Chapter 7 Bankruptcy Lawyer – Tampa, FL – How to File

Peter Zooberg is a bankruptcy attorney in Tampa, Florida (813) 990-7944.

This video discusses the process for filing Chapter 7 in Florida and a few interesting points that each potential client should be made aware of.

How to File Chapter 7 in Florida

In a Chapter 7 bankruptcy we will list all of your debts and all of your assets, and certain other facts about your recent financial history. This paperwork will be filed with the bankruptcy court. Approximately one month later we will attend a hearing with the Bankruptcy Trustee’s office.

About 2 months after the hearing at the Trustee’s office, you will receive a copy of discharge from the Bankruptcy court. This letter states that your debts have been discharged and is really just a fresh start for you financially.

Certain Debts Are Non-Dischargeable in Ch 7

Some debts will not get wiped out when we file the case.

Examples of Non-Discharegeable Debt: Federal & State Taxes, Student Loan Debt, Child Support Payments.

Clients Who Are Not Good Candidates for Chapter 7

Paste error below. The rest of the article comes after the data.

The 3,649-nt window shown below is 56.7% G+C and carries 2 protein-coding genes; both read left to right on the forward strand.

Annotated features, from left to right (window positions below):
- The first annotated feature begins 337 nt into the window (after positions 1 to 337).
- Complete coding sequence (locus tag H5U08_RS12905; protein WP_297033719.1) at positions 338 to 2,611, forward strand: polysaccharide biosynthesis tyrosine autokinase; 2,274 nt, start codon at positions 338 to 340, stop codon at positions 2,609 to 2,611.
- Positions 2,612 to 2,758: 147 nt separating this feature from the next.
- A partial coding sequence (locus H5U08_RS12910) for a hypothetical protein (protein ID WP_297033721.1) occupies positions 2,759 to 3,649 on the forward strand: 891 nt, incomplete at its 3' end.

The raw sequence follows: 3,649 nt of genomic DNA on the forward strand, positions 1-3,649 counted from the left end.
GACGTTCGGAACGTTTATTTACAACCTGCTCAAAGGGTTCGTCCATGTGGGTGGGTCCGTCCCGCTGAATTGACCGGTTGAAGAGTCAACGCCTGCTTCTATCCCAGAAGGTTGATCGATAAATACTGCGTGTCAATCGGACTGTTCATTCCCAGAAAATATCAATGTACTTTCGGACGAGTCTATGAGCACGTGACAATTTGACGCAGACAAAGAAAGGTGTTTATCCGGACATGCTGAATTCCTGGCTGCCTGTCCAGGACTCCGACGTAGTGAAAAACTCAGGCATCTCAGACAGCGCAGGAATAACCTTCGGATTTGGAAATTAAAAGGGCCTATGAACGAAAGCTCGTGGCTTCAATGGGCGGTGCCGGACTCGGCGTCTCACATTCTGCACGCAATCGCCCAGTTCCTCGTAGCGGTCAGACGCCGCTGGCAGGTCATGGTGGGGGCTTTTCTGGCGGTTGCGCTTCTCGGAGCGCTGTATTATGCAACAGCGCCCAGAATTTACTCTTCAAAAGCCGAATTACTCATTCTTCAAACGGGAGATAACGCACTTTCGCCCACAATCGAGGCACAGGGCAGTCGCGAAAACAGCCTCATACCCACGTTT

Certain clients make too much money to file under Chapter 7 and may need to file under Chapter 13.

Ch 7 Attorney in Tampa, Florida

After the last financial downturn, many in Florida felt the economic crunch. Many workers lost their jobs. Home values plummeted and equity in property plunged. This has caused many people in the Tampa area to consider filing for Chapter 7 bankruptcy.

Chapter 7 is sometimes known as liquidation bankruptcy, and it can be used to liquidate your nonexempt assets to pay debts.

Many people who file Chapter 7 bankruptcy in Florida have a large amount of debts on credit cards, and possibly medical bills. Florida law allows you to keep some assets, per the state and federal property exemption statutes. Some of these exempt assets may include:

  • Home
  • Car
  • Clothing and some personal possessions

If there is any nonexempt property that may be sold or auctioned to pay creditors, it can be liquidated by the bankruptcy trustee.

While many people are upset at losing some of their nonexempt assets, this does not always occur. And remember that if you do have to give up some assets, you are able to wipe out most of your debts, which is a huge benefit.

It can be a very tough call on whether to file Chapter 7 bankruptcy or not. Sometimes it is the best financial option to simply cancel out most of your outstanding debts and to start fresh. To determine if this is the best financial move, please contact our experienced Tampa, Florida bankruptcy attorney for a no-obligation consultation.

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